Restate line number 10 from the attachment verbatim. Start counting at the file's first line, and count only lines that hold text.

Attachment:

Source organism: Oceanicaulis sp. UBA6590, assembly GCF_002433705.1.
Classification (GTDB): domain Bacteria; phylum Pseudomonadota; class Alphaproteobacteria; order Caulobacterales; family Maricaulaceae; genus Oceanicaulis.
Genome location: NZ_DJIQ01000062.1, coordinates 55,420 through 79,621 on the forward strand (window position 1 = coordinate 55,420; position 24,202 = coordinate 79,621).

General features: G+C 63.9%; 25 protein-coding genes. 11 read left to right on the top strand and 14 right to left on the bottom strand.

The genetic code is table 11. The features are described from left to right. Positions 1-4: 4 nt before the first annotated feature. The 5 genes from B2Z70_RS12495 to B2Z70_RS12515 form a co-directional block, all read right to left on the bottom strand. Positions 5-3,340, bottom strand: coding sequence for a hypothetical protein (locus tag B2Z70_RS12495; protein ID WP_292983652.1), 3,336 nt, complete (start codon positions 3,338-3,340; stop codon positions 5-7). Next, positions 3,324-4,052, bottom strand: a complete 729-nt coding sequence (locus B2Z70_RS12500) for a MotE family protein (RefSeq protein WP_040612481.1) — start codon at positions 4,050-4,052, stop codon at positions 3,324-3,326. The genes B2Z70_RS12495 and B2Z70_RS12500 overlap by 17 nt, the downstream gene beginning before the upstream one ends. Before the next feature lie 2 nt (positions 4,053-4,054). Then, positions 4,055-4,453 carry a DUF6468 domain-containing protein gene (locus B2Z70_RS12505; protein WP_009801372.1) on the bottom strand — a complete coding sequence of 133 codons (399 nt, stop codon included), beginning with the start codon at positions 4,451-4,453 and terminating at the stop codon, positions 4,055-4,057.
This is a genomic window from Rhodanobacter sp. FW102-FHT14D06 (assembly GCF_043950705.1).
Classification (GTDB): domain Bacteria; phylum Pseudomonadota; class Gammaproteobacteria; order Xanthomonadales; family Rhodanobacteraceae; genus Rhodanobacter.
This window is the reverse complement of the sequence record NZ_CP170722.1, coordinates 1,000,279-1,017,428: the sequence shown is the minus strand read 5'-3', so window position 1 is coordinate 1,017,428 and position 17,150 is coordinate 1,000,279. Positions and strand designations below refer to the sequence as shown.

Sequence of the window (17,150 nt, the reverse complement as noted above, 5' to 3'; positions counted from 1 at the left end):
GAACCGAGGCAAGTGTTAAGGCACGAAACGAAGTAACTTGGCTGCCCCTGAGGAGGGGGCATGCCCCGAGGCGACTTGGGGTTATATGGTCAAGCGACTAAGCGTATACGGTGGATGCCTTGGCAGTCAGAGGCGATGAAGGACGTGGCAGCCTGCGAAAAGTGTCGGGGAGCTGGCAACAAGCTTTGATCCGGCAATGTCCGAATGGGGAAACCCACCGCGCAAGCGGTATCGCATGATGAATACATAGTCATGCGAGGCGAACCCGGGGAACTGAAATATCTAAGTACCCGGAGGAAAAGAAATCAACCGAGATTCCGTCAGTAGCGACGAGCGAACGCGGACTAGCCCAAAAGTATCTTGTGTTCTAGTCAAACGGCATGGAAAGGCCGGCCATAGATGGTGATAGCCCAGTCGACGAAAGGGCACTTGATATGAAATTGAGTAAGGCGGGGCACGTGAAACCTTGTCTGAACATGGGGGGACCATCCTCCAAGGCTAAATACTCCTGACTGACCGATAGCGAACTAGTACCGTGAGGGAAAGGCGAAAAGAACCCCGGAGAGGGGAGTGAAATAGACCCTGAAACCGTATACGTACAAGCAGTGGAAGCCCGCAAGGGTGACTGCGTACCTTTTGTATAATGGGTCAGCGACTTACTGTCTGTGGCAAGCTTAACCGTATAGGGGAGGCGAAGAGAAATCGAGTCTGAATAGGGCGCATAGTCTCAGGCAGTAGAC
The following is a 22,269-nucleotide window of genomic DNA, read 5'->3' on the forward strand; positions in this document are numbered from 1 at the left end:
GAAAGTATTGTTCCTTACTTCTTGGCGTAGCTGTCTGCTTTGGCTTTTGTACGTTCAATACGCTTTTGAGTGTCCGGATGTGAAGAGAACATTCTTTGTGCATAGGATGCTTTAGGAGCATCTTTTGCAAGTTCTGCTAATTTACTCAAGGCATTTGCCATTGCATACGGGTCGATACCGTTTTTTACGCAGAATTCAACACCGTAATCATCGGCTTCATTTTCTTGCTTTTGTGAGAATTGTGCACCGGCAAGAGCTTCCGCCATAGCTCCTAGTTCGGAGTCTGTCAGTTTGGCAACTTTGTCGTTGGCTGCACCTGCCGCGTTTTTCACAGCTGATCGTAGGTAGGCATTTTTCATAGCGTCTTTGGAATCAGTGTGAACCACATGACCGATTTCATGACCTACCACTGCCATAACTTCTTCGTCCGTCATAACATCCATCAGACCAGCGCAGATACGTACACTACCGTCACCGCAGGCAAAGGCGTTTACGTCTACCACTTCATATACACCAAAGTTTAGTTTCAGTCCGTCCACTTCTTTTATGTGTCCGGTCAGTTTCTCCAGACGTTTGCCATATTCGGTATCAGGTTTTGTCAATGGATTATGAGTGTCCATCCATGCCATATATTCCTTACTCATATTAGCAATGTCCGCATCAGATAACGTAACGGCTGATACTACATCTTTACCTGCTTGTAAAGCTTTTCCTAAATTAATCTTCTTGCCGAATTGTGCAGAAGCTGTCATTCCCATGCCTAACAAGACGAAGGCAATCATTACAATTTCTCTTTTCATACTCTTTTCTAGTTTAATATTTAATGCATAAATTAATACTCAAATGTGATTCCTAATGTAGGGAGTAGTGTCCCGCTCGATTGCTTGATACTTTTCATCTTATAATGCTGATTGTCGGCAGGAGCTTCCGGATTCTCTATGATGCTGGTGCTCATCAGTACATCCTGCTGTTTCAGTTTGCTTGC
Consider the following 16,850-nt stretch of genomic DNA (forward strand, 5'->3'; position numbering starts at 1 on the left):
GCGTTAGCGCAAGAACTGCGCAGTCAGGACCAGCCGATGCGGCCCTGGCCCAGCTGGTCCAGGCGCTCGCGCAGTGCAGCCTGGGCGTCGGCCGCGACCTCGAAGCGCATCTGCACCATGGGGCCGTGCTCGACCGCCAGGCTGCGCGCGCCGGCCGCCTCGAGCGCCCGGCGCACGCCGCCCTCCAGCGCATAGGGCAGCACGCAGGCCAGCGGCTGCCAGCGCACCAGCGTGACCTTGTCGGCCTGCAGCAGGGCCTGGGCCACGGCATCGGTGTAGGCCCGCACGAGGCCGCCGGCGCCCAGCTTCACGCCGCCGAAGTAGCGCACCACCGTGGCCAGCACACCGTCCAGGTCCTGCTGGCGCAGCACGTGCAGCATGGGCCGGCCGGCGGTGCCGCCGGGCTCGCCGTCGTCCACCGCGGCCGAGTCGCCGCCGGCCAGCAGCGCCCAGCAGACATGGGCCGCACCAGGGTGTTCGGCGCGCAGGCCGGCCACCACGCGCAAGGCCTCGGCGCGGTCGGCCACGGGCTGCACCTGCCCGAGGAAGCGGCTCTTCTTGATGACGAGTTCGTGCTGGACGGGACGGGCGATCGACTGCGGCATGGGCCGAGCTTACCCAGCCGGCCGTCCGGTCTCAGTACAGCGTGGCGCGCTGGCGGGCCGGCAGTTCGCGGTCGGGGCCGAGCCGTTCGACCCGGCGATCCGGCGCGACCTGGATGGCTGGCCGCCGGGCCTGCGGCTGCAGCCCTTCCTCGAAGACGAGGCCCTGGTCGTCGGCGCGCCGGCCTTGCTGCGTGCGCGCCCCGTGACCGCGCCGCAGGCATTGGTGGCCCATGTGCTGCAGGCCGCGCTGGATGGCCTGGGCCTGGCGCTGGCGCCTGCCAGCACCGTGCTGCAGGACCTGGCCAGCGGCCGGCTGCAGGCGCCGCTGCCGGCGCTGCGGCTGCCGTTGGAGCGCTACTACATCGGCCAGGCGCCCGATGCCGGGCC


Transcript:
GAACCGAGGCAAGTGTTAAGGCACGAAACGAAGTAACTTGGCTGCCCCTGAGGAGGGGGCATGCCCCGAGGCGACTTGGGGTTATATGGTCAAGCGACTAAGCGTATACGGTGGATGCCTTGGCAGTCAGAGGCGATGAAGGACGTGGCAGCCTGCGAAAAGTGTCGGGGAGCTGGCAACAAGCTTTGATCCGGCAATGTCCGAATGGGGAAACCCACCGCGCAAGCGGTATCGCATGATGAATACATAGTCATGCGAGGCGAACCCGGGGAACTGAAATATCTAAGTACCCGGAGGAAAAGAAATCAACCGAGATTCCGTCAGTAGCGACGAGCGAACGCGGACTAGCCCAAAAGTATCTTGTGTTCTAGTCAAACGGCATGGAAAGGCCGGCCATAGATGGTGATAGCCCAGTCGACGAAAGGGCACTTGATATGAAATTGAGTAAGGCGGGGCACGTGAAACCTTGTCTGAACATGGGGGGACCATCCTCCAAGGCTAAATACTCCTGACTGACCGATAGCGAACTAGTACCGTGAGGGAAAGGCGAAAAGAACCCCGGAGAGGGGAGTGAAATAGACCCTGAAACCGTATACGTACAAGCAGTGGAAGCCCGCAAGGGTGACTGCGTACCTTTTGTATAATGGGTCAGCGACTTACTGTCTGTGGCAAGCTTAACCGTATAGGGGAGGCGAAGAGAAATCGAGTCTGAATAGGGCGCATAGTCTCAGGCAGTAGAC